AI-Exposed Jobs Employ More Women
Here is how AI will further imbalance the gender opportunity gap
AI tools like ChatGPT will likely have the largest impact on HR and administrative jobs.
These jobs are mostly held by women, and some have high representation of people of color.
Employees in AI-exposed occupations tend to move up to higher-skill roles in the same area—necessitating further investment in their talent.
In a previous newsletter, we highlighted the increasing prevalence of AI in today's workplaces, including its integration into HR departments and Admin jobs. This raises the question: who comprises the workforce in these AI-exposed occupations? In partnership with Bloomberg, this week we look at the gender and ethnicity distributions among these occupations and investigate the unintended consequences of the adoption of AI technologies for women and people of color.
Using the AI exposure scores built by Eisfeldt, Schubert, and Zhang, which compare the capabilities of generative AI with the task requirements of jobs, we identified the 15 most AI-exposed occupations and listed them below. These occupations employ more than 10 million employees in the US, the majority of whom are women.
While AI tools like ChatGPT are not trained to replace a specific demographic, the differential effect of AI comes from the uneven distribution of gender across the labor force. For example, women are underrepresented in technical occupations and overrepresented in "supporting" careers like administrative assistants. It happens to be the case that AI's abilities overlap more with support occupations.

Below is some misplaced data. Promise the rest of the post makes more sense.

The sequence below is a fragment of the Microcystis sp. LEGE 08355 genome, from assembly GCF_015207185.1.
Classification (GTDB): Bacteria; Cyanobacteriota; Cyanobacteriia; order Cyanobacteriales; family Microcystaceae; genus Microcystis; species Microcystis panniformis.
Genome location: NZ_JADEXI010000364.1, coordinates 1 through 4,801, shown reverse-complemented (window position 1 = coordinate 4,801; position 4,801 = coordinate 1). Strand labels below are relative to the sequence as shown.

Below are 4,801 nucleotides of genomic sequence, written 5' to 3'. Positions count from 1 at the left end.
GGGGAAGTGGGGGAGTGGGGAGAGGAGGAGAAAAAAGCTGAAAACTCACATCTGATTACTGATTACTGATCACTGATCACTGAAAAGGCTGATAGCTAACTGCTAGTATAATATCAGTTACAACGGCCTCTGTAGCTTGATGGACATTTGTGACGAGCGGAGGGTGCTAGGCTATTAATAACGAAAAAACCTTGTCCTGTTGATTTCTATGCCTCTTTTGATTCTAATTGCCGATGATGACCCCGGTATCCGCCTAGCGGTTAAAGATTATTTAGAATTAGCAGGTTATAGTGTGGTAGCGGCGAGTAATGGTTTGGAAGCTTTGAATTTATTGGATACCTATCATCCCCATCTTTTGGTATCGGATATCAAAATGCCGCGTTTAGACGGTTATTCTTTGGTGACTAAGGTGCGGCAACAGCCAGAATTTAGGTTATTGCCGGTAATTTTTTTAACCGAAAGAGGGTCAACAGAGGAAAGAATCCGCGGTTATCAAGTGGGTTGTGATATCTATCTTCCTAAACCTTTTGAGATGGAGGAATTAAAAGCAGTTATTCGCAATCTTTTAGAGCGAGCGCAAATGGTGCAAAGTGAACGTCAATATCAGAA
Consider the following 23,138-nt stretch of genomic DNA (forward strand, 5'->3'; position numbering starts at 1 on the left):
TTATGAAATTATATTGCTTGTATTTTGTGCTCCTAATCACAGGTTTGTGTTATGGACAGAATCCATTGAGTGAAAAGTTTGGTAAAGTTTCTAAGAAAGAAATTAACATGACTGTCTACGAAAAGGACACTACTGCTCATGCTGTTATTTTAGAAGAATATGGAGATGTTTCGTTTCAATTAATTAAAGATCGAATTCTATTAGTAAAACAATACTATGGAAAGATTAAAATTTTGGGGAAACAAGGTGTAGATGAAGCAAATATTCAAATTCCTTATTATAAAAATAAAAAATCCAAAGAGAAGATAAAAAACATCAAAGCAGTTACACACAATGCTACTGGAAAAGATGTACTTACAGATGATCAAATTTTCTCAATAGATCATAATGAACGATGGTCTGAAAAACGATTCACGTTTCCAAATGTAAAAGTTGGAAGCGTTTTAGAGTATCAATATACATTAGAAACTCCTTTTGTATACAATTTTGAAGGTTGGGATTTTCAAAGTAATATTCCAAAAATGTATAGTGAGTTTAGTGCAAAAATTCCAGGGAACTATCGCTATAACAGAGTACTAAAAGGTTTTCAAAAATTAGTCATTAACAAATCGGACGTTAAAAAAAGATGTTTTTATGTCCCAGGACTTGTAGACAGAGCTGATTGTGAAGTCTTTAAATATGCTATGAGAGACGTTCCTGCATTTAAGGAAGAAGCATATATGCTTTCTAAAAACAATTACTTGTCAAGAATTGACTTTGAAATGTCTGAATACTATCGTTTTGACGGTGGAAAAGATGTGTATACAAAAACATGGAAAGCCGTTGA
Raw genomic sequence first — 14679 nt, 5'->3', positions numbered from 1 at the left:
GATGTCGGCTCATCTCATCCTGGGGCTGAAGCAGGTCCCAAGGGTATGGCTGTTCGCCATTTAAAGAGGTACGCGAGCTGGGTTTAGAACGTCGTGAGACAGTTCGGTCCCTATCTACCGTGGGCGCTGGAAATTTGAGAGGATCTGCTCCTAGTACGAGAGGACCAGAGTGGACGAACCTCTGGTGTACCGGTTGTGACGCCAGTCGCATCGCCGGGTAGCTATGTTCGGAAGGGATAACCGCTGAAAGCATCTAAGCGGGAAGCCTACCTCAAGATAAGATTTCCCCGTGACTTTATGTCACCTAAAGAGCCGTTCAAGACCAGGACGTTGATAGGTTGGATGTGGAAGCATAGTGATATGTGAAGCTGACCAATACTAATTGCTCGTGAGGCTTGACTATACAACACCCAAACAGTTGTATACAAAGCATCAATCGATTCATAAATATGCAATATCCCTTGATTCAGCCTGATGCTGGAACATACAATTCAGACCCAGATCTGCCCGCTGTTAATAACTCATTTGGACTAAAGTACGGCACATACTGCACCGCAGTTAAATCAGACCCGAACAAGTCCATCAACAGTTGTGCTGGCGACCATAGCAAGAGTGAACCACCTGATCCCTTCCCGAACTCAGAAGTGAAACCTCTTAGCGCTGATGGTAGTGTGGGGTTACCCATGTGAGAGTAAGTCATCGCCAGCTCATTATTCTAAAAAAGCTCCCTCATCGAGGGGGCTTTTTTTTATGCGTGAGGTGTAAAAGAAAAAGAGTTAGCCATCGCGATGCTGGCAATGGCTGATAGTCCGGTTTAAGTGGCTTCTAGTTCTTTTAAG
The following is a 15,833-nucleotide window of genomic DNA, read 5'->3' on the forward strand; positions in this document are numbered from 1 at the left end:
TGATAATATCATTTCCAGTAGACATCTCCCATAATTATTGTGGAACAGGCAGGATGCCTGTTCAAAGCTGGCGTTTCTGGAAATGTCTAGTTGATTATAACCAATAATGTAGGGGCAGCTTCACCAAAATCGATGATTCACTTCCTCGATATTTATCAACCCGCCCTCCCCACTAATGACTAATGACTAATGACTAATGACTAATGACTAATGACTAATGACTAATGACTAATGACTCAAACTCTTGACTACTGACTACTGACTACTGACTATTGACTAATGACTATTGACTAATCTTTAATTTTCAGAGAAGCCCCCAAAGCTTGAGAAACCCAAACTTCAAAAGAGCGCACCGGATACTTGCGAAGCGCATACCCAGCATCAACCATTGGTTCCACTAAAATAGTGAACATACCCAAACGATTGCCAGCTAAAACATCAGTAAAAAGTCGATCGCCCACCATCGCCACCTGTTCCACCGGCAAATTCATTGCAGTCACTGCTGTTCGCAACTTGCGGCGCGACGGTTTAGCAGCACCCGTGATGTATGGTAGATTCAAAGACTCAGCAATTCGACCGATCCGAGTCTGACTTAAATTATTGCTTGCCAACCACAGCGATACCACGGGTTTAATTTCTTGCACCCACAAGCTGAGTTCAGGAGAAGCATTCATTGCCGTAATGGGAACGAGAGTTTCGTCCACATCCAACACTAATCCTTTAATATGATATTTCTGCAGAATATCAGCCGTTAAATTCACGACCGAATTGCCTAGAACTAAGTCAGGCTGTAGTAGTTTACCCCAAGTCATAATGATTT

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Looking at the distribution of people of color paints a similar picture. Many AI-exposed occupations are disproportionately made up of people of color. However, the differences are not as pronounced as for the gender distribution: there are overall 32.9% POC employees in the top exposed jobs—only slightly more than the US average. Nonetheless, it is crucial to acknowledge and address any existing inequities to ensure that the effects of AI adoption do not worsen disparities between ethnic groups.
To see where AI-exposed employees will potentially end up, we examine Bookkeeping, Accounting, and Auditing Clerks as a case study. The graph below breaks down the outflows from this role, giving a sense of the typical next steps in the career ladder. The top destination is Accountants and Auditors, which requires a deeper understanding of the regulatory environment. If mastering the intricacies of Accounting and Auditing proves to be challenging for most employees, AI adoption may leave employees struggling to find alternative employment opportunities.
However, there is also a brighter perspective to consider. AI tools can automate mundane and repetitive tasks performed by Clerks, freeing them up to engage in more productive and fulfilling aspects of their jobs. Realizing this positive outcome hinges upon employees gaining the necessary skills, and thus requires investment not only from employees but also from employers and policymakers in upskilling the current workforce.